When “it happens to you,” RMHC is there to help
Like many young students in Orland Park, Ill., Laurie Cepkauskas collected pop tabs for the Ronald McDonald House in town. And like her peers, she didn’t do it because she knew exactly what the charity was doing, but because that’s just what students did.
“I really didn’t know anything about it except for seeing kids on the posters,” she said. She didn’t know that the Houses were for families with sick children who had to come from out of town to get treatment at nearby hospitals.
“Like most people, you don’t worry about it until it happens to you.”
Then it did.
When Laurie’s daughter Emily was just three months old, she had her first open heart surgery. “It meant the world to us that I was able to stay so close to her. Thanks to Ronald McDonald House Charities, Emily was never alone.”
In 2015 when Laurie was 19 weeks pregnant, she and her husband Marcus went to the doctor for the traditional second trimester scan. At 33 weeks, they had the test that showed the baby also had Down Syndrome. “I found out I was having a daughter and you just picture this life and then somebody takes it away.”
But her concerns melted when Laurie and Marcus saw Emily for the first time January 30th, 2016. “The second she was born it all went away. I just didn’t care anymore.”
When Emily had her first open heart surgery, things were looking positive for the first 48 hours. Then she stopped breathing and the doctors had to revive her and insert a breathing tube. A pattern of hope and despair continued as the baby went through periods of stability and instability.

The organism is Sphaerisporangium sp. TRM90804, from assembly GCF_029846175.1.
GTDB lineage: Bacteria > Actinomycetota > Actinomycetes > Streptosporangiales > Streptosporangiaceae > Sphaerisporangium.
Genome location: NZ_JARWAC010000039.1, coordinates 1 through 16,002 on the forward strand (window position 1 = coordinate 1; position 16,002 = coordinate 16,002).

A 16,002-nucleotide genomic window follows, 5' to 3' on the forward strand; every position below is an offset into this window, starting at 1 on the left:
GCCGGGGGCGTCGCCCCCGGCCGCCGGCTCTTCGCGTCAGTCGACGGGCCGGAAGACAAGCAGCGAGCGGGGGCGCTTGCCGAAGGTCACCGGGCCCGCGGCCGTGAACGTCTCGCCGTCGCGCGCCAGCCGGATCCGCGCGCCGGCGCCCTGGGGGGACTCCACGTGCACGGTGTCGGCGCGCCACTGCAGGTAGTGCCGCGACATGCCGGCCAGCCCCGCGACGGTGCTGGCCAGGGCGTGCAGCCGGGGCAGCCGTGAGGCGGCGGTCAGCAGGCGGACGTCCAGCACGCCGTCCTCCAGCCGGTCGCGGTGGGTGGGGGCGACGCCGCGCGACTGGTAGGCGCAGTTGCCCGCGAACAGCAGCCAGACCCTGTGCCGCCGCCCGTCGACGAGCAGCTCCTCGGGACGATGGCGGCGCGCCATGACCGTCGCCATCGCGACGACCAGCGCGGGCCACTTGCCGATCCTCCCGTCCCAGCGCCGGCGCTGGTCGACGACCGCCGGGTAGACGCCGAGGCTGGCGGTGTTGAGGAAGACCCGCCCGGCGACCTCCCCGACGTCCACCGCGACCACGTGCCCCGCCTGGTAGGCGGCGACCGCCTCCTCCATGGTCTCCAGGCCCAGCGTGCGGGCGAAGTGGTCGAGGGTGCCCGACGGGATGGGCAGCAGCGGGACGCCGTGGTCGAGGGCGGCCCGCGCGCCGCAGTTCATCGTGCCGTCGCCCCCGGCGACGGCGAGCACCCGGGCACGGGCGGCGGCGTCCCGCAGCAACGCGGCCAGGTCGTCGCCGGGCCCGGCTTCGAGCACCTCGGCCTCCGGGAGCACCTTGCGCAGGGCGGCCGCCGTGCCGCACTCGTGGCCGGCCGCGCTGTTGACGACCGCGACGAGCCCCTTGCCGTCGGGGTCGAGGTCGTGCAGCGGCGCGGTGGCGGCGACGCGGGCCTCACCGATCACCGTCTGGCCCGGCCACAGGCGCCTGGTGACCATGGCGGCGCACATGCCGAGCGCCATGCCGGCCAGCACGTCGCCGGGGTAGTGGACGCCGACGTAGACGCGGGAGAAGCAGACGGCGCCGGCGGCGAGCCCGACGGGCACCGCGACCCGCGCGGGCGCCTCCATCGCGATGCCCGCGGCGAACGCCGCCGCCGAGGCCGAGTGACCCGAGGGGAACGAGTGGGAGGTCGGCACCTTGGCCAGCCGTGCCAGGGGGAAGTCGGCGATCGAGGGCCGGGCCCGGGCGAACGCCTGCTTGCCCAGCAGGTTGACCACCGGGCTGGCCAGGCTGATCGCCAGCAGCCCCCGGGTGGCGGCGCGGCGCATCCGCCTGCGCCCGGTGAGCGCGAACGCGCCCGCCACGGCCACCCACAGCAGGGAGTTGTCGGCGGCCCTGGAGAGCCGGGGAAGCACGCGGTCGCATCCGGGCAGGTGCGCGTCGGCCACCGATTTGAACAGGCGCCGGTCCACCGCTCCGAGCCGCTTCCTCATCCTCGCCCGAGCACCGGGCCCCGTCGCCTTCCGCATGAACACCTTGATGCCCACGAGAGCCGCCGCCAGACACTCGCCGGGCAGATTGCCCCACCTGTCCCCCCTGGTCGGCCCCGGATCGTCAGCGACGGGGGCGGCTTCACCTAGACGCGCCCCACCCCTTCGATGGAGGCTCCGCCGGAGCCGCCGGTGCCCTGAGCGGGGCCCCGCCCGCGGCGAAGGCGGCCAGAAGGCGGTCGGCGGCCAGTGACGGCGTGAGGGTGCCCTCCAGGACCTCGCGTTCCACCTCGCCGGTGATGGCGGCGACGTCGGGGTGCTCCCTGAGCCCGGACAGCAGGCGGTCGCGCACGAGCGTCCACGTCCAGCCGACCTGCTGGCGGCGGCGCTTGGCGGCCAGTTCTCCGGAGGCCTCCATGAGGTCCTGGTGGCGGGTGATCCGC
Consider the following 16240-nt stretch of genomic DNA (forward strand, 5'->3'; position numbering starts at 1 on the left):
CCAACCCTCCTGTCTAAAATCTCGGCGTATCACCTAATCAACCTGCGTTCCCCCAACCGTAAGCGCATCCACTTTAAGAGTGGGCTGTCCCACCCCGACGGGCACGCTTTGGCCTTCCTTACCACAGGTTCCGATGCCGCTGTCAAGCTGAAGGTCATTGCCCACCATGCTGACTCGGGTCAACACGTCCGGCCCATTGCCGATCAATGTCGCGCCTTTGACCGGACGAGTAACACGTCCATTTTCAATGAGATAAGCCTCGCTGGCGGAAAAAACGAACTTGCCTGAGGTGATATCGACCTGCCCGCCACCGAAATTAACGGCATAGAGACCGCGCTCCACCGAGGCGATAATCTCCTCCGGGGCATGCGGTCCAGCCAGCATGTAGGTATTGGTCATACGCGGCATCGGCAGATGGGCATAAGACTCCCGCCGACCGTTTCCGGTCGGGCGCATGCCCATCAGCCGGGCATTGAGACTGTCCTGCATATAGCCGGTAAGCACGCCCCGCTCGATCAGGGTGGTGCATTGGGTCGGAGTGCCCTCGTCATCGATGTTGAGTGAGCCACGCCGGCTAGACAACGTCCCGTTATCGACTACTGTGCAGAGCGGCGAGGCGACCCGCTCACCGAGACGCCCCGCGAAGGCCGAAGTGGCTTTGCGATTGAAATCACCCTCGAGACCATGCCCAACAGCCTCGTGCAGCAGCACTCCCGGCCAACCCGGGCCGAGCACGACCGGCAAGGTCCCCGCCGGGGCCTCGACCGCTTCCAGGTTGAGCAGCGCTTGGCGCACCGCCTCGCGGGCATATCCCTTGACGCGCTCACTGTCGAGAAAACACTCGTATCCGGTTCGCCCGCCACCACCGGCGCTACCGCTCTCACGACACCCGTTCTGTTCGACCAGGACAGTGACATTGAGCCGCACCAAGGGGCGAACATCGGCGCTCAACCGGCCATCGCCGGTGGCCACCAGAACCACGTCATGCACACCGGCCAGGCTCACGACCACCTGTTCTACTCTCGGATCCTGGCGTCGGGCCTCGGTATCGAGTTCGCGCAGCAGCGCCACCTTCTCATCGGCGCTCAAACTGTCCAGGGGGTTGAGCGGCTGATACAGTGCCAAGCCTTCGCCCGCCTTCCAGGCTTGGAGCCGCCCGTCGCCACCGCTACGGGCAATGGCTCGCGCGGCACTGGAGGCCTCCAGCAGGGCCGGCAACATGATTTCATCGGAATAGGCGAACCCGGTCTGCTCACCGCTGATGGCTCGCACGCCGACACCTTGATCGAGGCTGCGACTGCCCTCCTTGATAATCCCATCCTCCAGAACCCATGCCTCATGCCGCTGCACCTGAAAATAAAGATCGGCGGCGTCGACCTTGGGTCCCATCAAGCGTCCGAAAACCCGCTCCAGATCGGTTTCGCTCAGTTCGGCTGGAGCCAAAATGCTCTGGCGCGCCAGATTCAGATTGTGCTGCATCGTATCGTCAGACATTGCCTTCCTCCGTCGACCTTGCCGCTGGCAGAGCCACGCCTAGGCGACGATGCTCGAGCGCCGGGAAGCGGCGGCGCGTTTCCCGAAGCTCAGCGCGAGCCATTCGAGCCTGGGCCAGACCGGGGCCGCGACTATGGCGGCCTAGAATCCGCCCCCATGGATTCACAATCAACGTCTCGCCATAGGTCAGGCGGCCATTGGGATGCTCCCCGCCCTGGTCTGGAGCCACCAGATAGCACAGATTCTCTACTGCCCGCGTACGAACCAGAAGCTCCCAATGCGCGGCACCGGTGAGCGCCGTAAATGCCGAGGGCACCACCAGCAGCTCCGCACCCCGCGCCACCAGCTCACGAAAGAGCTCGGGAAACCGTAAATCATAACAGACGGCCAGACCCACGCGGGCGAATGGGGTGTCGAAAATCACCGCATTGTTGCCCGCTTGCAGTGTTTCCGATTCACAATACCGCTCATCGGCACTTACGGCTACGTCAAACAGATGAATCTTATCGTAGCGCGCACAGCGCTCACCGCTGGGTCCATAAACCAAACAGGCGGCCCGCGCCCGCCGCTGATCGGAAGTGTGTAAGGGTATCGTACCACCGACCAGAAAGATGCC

Laurie’s friend had told her about her experience at the Ronald McDonald House, so on the day of Emily’s first surgery, Laurie asked the social worker to put the family on the list. Her surgery was on Monday, and Friday morning, Laurie moved into the house across the street from her daughter.
For almost the full duration of the time Emily was in the hospital, Laurie made the House her temporary home.
“I had friends there, I had my mail sent there, I had all my drawers packed, I lived there,” she said. At the beginning, Marcus stayed as well. Tyler, their three-year-old son, lived with relatives so Laurie and Marcus could focus solely on Emily. But after two weeks, Marcus and Tyler returned back to their home in Homer Glen while Laurie stayed close to the hospital. Every night, Marcus would visit, sometimes bringing Tyler so the three of them could eat dinner together.
When describing the community at the Ronald McDonald House, Laurie calls it “the best support group you don’t want to be a part of.”
“It was awesome. I made life-long friends.”
Although Emily has been home since August 18, she has to go back to the hospital for another surgery, something Laurie has prepared for by contacting the same Ronald McDonald House and ensuring that there’s a room ready for her when it’s time.
“The convenience of being close to your kid when they’re sick…you can’t put a price on that,” she said.